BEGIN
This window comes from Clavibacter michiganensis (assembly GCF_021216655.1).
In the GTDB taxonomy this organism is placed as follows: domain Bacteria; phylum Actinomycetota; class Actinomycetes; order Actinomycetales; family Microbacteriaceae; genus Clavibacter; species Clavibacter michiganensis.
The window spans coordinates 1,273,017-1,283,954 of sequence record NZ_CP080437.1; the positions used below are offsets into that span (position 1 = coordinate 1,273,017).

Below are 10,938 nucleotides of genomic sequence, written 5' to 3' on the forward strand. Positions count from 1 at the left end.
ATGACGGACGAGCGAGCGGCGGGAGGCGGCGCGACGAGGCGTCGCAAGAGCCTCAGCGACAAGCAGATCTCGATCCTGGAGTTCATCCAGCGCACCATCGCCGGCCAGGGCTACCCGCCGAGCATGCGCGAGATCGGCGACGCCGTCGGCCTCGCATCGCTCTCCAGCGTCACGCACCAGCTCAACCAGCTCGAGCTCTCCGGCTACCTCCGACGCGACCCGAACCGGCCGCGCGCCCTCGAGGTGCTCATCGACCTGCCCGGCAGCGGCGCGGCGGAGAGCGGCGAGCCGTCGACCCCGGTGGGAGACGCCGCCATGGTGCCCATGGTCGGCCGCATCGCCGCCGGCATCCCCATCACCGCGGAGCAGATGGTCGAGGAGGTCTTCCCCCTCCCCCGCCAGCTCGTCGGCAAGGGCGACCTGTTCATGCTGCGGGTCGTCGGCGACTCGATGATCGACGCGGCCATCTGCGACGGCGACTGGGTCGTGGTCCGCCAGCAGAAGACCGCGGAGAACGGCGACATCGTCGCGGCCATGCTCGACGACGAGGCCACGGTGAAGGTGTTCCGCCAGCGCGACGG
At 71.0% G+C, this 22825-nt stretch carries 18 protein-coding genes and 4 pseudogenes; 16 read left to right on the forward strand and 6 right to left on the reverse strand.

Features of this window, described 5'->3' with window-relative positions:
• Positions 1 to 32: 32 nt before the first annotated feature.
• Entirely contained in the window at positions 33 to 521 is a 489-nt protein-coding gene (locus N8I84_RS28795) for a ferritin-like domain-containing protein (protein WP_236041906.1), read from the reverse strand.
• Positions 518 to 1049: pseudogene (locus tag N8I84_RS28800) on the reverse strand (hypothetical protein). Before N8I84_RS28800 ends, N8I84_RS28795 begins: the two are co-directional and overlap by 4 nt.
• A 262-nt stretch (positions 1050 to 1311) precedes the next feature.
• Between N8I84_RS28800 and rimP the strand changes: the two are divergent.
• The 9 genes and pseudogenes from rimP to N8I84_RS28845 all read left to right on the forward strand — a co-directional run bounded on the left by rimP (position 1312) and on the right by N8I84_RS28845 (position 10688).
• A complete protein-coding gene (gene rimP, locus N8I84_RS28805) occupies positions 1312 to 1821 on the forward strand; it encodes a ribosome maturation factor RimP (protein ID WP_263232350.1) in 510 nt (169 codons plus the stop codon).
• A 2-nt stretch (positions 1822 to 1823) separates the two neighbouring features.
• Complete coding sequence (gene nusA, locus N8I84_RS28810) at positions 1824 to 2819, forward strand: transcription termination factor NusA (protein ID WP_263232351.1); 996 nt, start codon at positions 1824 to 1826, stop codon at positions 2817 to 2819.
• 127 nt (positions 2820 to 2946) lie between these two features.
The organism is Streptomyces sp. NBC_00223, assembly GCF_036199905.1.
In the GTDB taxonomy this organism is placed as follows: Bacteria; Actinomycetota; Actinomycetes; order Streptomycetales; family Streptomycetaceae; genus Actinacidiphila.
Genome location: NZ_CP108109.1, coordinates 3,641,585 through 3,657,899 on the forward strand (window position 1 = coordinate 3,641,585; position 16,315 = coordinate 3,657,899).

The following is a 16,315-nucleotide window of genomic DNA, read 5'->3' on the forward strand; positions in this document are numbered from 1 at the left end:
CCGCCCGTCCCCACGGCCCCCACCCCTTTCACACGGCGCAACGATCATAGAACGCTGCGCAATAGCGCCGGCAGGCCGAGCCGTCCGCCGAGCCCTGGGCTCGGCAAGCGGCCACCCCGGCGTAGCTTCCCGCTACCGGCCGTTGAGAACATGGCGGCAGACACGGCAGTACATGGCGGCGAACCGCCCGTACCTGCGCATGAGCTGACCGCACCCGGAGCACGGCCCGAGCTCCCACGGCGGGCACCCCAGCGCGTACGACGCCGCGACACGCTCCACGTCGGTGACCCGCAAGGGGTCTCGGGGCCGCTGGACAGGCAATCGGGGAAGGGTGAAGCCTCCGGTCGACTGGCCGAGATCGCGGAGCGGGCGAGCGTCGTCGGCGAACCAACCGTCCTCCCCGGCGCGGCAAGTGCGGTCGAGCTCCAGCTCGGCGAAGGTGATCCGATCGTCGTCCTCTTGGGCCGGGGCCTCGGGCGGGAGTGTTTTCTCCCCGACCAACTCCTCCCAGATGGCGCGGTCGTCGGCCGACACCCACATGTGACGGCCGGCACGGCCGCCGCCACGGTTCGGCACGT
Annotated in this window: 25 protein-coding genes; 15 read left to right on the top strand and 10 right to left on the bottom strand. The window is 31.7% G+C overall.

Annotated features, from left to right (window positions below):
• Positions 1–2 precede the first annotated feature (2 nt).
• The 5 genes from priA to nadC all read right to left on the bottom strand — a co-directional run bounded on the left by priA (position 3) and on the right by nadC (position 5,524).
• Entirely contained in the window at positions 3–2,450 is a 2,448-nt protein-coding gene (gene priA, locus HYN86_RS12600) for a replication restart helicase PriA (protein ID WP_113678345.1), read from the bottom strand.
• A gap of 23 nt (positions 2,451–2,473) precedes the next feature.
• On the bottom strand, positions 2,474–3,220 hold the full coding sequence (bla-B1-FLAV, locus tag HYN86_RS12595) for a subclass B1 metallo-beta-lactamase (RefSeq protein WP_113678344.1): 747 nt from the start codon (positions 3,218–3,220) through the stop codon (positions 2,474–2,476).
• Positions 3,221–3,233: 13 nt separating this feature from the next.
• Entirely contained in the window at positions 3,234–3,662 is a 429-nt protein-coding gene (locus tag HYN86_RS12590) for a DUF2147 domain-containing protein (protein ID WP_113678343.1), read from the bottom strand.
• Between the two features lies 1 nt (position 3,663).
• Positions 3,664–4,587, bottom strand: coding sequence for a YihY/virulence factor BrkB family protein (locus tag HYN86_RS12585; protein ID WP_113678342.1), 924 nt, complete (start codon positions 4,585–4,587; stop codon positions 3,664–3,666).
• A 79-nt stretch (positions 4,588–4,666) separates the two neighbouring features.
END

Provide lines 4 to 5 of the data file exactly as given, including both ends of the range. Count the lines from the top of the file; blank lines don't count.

Below are 10,938 nucleotides of genomic sequence, written 5' to 3' on the forward strand. Positions count from 1 at the left end.
ATGACGGACGAGCGAGCGGCGGGAGGCGGCGCGACGAGGCGTCGCAAGAGCCTCAGCGACAAGCAGATCTCGATCCTGGAGTTCATCCAGCGCACCATCGCCGGCCAGGGCTACCCGCCGAGCATGCGCGAGATCGGCGACGCCGTCGGCCTCGCATCGCTCTCCAGCGTCACGCACCAGCTCAACCAGCTCGAGCTCTCCGGCTACCTCCGACGCGACCCGAACCGGCCGCGCGCCCTCGAGGTGCTCATCGACCTGCCCGGCAGCGGCGCGGCGGAGAGCGGCGAGCCGTCGACCCCGGTGGGAGACGCCGCCATGGTGCCCATGGTCGGCCGCATCGCCGCCGGCATCCCCATCACCGCGGAGCAGATGGTCGAGGAGGTCTTCCCCCTCCCCCGCCAGCTCGTCGGCAAGGGCGACCTGTTCATGCTGCGGGTCGTCGGCGACTCGATGATCGACGCGGCCATCTGCGACGGCGACTGGGTCGTGGTCCGCCAGCAGAAGACCGCGGAGAACGGCGACATCGTCGCGGCCATGCTCGACGACGAGGCCACGGTGAAGGTGTTCCGCCAGCGCGACGG